Where do these bacteria get the energy needed to perform the miraculous transformation of inert nitrogen gas to a potent plant nutrient? From plants. But not if those plants have been fertilised with nitrogen. By adding nitrogen to pastures, we inhibit a natural mechanism that has been operating for millennia.

Around 95% of the life on land is actually in the soil - and most of it is invisible to the naked eye. During the interview, Christine explains the ‘liquid carbon pathway’ by which sunlight energy is transformed to biochemical energy in the form of plant sugars, then transferred to soil microbial communities via plant roots.

North American prairies and African savannas that at one time were incredibly productive in terms of the number of animals they could support, are now less so, due to land managers failing to understand the dynamics of soil and the role of microorganisms such as bacteria and fungi, their complex and mysterious relationships to plant roots and the intricacies of the multiple strands in the web of life.

Most of the dry weight of a plant comes from elements derived from gases in the atmosphere - that is, carbon, hydrogen, oxygen and nitrogen. During the miracle of photosynthesis, plants capture light energy and use it to fuel the processes of assembling themselves from these elements.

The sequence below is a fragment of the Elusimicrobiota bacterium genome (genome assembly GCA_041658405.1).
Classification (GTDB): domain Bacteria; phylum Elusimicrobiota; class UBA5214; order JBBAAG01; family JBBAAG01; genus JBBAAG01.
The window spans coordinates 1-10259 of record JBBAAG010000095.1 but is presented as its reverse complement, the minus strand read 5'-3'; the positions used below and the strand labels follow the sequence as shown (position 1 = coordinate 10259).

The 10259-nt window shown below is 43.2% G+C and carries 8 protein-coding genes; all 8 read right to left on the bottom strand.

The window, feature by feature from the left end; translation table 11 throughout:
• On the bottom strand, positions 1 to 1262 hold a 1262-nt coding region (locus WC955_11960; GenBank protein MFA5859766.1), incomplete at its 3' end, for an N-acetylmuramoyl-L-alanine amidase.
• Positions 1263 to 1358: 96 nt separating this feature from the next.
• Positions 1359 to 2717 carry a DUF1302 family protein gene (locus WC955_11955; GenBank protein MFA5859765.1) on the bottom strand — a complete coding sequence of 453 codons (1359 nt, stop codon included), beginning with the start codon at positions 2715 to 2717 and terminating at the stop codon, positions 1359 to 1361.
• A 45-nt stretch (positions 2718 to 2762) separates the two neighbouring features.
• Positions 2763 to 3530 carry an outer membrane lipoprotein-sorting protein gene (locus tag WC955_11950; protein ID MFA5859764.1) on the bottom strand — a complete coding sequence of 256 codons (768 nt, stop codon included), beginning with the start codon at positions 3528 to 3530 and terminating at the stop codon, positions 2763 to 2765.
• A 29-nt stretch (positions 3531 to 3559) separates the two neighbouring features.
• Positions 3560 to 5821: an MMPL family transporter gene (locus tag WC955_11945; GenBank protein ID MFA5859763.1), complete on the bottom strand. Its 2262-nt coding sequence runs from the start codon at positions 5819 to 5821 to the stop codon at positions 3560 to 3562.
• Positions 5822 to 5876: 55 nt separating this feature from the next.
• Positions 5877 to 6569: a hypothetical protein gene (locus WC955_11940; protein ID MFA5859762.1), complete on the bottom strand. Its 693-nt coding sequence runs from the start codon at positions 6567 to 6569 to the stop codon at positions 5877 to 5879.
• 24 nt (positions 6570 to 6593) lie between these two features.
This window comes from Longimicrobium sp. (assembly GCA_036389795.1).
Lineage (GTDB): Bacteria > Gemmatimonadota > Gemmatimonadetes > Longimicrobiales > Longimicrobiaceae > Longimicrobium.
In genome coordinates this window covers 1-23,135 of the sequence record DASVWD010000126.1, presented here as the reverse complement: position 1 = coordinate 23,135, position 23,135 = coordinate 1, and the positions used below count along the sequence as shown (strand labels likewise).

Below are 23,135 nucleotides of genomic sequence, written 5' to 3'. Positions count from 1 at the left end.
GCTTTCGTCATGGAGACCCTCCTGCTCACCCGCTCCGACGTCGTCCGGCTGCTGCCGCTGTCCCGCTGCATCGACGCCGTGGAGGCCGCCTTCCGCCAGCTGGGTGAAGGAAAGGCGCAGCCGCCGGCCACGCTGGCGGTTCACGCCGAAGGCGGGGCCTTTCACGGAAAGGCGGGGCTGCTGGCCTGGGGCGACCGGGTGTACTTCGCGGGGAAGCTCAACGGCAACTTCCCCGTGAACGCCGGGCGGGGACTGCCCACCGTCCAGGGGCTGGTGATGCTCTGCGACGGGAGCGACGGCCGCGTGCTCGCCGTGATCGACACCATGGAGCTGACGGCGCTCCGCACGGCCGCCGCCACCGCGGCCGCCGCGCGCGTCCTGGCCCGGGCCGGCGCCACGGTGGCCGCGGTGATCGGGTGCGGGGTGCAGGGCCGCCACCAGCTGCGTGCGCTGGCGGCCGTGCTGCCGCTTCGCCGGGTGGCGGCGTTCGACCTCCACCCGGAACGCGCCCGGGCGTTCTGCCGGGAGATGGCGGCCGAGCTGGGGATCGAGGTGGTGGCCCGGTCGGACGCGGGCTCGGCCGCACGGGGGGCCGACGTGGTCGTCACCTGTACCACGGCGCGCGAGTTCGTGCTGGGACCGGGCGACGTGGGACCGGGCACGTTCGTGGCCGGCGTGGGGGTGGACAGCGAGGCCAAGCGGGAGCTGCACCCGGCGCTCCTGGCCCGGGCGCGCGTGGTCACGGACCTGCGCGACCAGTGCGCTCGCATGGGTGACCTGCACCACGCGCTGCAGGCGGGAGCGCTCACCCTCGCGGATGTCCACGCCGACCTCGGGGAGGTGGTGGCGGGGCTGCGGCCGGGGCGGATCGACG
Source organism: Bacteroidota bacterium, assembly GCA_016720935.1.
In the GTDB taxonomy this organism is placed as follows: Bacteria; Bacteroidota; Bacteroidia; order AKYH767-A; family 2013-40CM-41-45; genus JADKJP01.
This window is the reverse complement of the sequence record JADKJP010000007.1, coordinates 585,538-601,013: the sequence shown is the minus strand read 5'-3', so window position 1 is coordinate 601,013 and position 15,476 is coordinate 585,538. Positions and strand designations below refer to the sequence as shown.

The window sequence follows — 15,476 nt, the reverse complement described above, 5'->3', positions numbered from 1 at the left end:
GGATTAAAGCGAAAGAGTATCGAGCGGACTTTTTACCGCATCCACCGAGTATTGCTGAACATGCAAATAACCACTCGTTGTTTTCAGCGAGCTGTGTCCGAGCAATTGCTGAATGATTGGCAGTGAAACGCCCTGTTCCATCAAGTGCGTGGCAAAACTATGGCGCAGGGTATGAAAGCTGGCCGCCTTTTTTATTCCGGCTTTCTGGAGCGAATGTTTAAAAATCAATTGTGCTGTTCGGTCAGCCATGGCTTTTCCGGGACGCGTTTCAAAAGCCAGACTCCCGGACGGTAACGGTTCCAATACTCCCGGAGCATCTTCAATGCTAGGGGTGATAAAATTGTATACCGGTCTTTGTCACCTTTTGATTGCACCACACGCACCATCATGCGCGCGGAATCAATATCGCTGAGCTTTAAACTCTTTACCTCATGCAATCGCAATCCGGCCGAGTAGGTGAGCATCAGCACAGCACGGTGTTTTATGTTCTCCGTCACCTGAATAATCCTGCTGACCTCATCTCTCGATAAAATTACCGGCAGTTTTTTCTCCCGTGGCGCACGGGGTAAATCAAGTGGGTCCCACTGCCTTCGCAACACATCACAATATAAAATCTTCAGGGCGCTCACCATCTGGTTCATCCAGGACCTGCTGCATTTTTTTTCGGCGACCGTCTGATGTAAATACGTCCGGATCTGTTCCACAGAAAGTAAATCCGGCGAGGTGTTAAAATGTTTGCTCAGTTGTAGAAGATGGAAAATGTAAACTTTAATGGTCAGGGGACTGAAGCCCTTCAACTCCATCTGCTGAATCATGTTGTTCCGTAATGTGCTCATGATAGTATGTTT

Some of the carbon fixed during photosynthesis is also channelled to soil to feed microbes essential to releasing nutrients for plant uptake. Plants communicate with each other - and with microbes and insects - through thousands of different carbon-based chemical signals emitted from their roots and leaves. These chemicals vary over the course of a day and over the seasons, depending on plant requirements.

By channeling carbon to soil microbes, plants also create the aggregates that give soil its structure. Water-stable aggregates are the primary unit of soil function. They affect infiltration (the rate at which soil can absorb water) and the amount of water that soil can hold before it runs off.

It is possible to increase the effectiveness of the rain that falls - and improve production - through improvements to soil structure. The other side of the coin is that soils that lose their life-force also lose the ability to infiltrate and store water. This has resulted in a ‘dewatering’ of land all around the globe. In many countries, more moisture is being lost from land than is received as rain.

Not surprisingly, water vapour is the greenhouse gas that has increased to the greatest extent since the Industrial Revolution. It is a more significant greenhouse gas than carbon dioxide or methane. Further, the presence of water vapour in the atmosphere amplifies the effects of the other greenhouse gases, tripling for example, the effect of carbon dioxide.

Farmers depend on soil for their livelihoods and all of us depend on soil for clean air and water, yet many people have a limited understanding of the profoundly diverse and interconnected ecosystem that is beneath their feet. When we stand on soil we’re standing on the rooftop of another world.